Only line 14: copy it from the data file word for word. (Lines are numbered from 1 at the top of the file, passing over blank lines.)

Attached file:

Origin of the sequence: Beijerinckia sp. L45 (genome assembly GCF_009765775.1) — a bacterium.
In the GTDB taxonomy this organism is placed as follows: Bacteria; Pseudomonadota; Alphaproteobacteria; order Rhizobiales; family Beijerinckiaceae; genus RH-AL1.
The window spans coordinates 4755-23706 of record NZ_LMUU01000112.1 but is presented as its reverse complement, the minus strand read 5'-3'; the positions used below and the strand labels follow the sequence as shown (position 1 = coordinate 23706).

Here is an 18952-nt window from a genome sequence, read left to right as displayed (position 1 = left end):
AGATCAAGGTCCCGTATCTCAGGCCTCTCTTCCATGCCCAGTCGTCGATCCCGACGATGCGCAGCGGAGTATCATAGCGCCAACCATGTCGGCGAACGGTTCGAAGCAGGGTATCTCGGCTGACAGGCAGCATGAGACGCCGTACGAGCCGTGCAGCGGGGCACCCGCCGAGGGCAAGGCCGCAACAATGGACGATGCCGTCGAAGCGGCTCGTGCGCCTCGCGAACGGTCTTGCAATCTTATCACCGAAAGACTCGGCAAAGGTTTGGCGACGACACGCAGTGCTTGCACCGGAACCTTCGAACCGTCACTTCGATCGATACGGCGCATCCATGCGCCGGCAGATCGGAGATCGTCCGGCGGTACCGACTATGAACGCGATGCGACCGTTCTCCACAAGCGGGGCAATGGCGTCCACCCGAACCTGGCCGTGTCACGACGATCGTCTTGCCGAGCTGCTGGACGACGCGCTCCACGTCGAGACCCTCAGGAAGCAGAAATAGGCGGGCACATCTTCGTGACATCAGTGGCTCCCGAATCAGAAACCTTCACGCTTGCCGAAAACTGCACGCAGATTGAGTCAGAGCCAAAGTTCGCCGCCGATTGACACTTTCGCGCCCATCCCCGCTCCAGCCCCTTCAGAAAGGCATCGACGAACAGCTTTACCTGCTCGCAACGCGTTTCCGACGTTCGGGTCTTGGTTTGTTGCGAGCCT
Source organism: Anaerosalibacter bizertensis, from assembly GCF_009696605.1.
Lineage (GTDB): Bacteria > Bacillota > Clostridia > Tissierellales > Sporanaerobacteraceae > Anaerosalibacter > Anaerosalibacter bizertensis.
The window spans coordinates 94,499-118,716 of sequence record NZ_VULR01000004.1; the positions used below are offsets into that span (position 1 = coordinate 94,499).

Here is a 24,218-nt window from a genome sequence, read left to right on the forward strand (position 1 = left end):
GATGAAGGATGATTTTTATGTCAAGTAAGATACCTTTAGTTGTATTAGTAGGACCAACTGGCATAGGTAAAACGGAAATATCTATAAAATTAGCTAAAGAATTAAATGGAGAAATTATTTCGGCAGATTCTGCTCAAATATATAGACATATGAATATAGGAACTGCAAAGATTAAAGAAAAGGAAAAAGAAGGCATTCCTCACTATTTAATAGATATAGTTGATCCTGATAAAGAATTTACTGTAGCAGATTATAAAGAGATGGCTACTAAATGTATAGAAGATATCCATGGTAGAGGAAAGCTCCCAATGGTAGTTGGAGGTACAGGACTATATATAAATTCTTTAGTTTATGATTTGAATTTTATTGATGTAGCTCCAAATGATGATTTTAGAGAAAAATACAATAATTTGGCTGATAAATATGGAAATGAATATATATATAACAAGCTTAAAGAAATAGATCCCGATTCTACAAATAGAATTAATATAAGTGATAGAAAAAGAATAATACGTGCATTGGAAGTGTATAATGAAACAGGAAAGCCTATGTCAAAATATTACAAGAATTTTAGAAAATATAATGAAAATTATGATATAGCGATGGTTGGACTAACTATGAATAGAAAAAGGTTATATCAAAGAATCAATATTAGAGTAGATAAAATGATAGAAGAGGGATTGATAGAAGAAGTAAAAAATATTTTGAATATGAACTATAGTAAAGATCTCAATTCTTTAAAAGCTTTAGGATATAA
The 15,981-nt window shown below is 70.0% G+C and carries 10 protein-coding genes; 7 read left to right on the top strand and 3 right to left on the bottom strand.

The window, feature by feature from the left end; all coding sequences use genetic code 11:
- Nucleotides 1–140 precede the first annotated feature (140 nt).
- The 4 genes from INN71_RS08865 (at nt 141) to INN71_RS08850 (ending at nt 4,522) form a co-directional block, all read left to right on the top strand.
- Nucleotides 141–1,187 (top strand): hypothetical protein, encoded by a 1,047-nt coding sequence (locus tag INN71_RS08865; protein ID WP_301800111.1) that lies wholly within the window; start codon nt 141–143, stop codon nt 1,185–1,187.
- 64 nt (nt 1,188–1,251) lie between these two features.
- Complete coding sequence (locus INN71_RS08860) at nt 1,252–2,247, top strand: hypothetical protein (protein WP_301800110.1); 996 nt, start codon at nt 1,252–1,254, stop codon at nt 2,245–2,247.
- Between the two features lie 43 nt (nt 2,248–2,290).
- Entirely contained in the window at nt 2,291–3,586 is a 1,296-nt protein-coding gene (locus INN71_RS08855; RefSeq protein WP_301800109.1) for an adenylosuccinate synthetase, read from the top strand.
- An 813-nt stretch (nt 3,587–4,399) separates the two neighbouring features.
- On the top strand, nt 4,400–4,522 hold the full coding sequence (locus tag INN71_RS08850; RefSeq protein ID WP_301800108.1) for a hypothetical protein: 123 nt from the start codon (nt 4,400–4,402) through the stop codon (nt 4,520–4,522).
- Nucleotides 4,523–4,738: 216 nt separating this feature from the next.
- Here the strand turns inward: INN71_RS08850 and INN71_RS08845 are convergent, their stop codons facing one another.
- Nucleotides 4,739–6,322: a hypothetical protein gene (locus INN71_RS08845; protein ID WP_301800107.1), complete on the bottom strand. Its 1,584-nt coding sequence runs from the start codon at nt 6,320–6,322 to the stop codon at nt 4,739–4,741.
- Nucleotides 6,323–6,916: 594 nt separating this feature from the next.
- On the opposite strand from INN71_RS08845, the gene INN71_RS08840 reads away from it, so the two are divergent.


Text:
- The 4 genes from INN71_RS08865 (at nt 141) to INN71_RS08850 (ending at nt 4,522) form a co-directional block, all read left to right on the top strand.